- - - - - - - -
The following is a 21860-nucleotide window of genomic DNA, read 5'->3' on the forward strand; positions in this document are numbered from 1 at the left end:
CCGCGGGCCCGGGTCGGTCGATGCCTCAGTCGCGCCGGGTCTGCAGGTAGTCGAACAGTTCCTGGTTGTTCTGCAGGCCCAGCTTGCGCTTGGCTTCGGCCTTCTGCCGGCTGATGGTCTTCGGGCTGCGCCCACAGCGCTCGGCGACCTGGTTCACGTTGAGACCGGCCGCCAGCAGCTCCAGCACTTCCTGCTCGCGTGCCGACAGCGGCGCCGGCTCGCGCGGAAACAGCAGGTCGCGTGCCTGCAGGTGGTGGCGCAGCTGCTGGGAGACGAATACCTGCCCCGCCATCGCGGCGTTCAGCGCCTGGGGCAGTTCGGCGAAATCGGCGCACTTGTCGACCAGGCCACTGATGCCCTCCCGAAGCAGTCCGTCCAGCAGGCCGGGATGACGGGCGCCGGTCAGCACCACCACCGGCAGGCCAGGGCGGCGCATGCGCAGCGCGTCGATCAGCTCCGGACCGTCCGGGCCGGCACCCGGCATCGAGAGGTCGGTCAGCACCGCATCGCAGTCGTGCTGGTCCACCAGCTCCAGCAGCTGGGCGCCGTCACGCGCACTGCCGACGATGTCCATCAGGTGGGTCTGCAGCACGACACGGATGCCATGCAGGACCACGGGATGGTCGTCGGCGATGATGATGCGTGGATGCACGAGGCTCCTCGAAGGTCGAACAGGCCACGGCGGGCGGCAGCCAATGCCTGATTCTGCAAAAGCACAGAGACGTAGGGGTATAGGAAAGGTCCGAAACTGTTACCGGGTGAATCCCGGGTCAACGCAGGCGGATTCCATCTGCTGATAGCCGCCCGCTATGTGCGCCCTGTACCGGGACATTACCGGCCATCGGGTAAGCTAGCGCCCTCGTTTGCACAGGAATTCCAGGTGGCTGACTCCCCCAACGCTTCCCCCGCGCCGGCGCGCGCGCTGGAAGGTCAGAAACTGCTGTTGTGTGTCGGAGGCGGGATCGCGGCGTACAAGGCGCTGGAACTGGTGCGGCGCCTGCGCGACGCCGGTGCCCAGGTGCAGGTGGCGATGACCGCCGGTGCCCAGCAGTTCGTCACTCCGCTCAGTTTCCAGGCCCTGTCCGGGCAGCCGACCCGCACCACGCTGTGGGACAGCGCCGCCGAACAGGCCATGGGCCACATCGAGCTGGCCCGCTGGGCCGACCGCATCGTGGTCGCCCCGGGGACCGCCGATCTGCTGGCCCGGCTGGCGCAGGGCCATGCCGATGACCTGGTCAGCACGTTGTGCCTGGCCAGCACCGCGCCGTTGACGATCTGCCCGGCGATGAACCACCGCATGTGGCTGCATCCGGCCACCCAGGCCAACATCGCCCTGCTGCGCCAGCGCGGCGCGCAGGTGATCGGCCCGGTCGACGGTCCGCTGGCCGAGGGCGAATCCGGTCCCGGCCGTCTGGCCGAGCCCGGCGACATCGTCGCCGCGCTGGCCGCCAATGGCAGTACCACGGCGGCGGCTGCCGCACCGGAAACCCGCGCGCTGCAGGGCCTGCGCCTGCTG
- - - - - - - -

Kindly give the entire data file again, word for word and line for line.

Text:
The following is a 21860-nucleotide window of genomic DNA, read 5'->3' on the forward strand; positions in this document are numbered from 1 at the left end:
CCGCGGGCCCGGGTCGGTCGATGCCTCAGTCGCGCCGGGTCTGCAGGTAGTCGAACAGTTCCTGGTTGTTCTGCAGGCCCAGCTTGCGCTTGGCTTCGGCCTTCTGCCGGCTGATGGTCTTCGGGCTGCGCCCACAGCGCTCGGCGACCTGGTTCACGTTGAGACCGGCCGCCAGCAGCTCCAGCACTTCCTGCTCGCGTGCCGACAGCGGCGCCGGCTCGCGCGGAAACAGCAGGTCGCGTGCCTGCAGGTGGTGGCGCAGCTGCTGGGAGACGAATACCTGCCCCGCCATCGCGGCGTTCAGCGCCTGGGGCAGTTCGGCGAAATCGGCGCACTTGTCGACCAGGCCACTGATGCCCTCCCGAAGCAGTCCGTCCAGCAGGCCGGGATGACGGGCGCCGGTCAGCACCACCACCGGCAGGCCAGGGCGGCGCATGCGCAGCGCGTCGATCAGCTCCGGACCGTCCGGGCCGGCACCCGGCATCGAGAGGTCGGTCAGCACCGCATCGCAGTCGTGCTGGTCCACCAGCTCCAGCAGCTGGGCGCCGTCACGCGCACTGCCGACGATGTCCATCAGGTGGGTCTGCAGCACGACACGGATGCCATGCAGGACCACGGGATGGTCGTCGGCGATGATGATGCGTGGATGCACGAGGCTCCTCGAAGGTCGAACAGGCCACGGCGGGCGGCAGCCAATGCCTGATTCTGCAAAAGCACAGAGACGTAGGGGTATAGGAAAGGTCCGAAACTGTTACCGGGTGAATCCCGGGTCAACGCAGGCGGATTCCATCTGCTGATAGCCGCCCGCTATGTGCGCCCTGTACCGGGACATTACCGGCCATCGGGTAAGCTAGCGCCCTCGTTTGCACAGGAATTCCAGGTGGCTGACTCCCCCAACGCTTCCCCCGCGCCGGCGCGCGCGCTGGAAGGTCAGAAACTGCTGTTGTGTGTCGGAGGCGGGATCGCGGCGTACAAGGCGCTGGAACTGGTGCGGCGCCTGCGCGACGCCGGTGCCCAGGTGCAGGTGGCGATGACCGCCGGTGCCCAGCAGTTCGTCACTCCGCTCAGTTTCCAGGCCCTGTCCGGGCAGCCGACCCGCACCACGCTGTGGGACAGCGCCGCCGAACAGGCCATGGGCCACATCGAGCTGGCCCGCTGGGCCGACCGCATCGTGGTCGCCCCGGGGACCGCCGATCTGCTGGCCCGGCTGGCGCAGGGCCATGCCGATGACCTGGTCAGCACGTTGTGCCTGGCCAGCACCGCGCCGTTGACGATCTGCCCGGCGATGAACCACCGCATGTGGCTGCATCCGGCCACCCAGGCCAACATCGCCCTGCTGCGCCAGCGCGGCGCGCAGGTGATCGGCCCGGTCGACGGTCCGCTGGCCGAGGGCGAATCCGGTCCCGGCCGTCTGGCCGAGCCCGGCGACATCGTCGCCGCGCTGGCCGCCAATGGCAGTACCACGGCGGCGGCTGCCGCACCGGAAACCCGCGCGCTGCAGGGCCTGCGCCTGCTG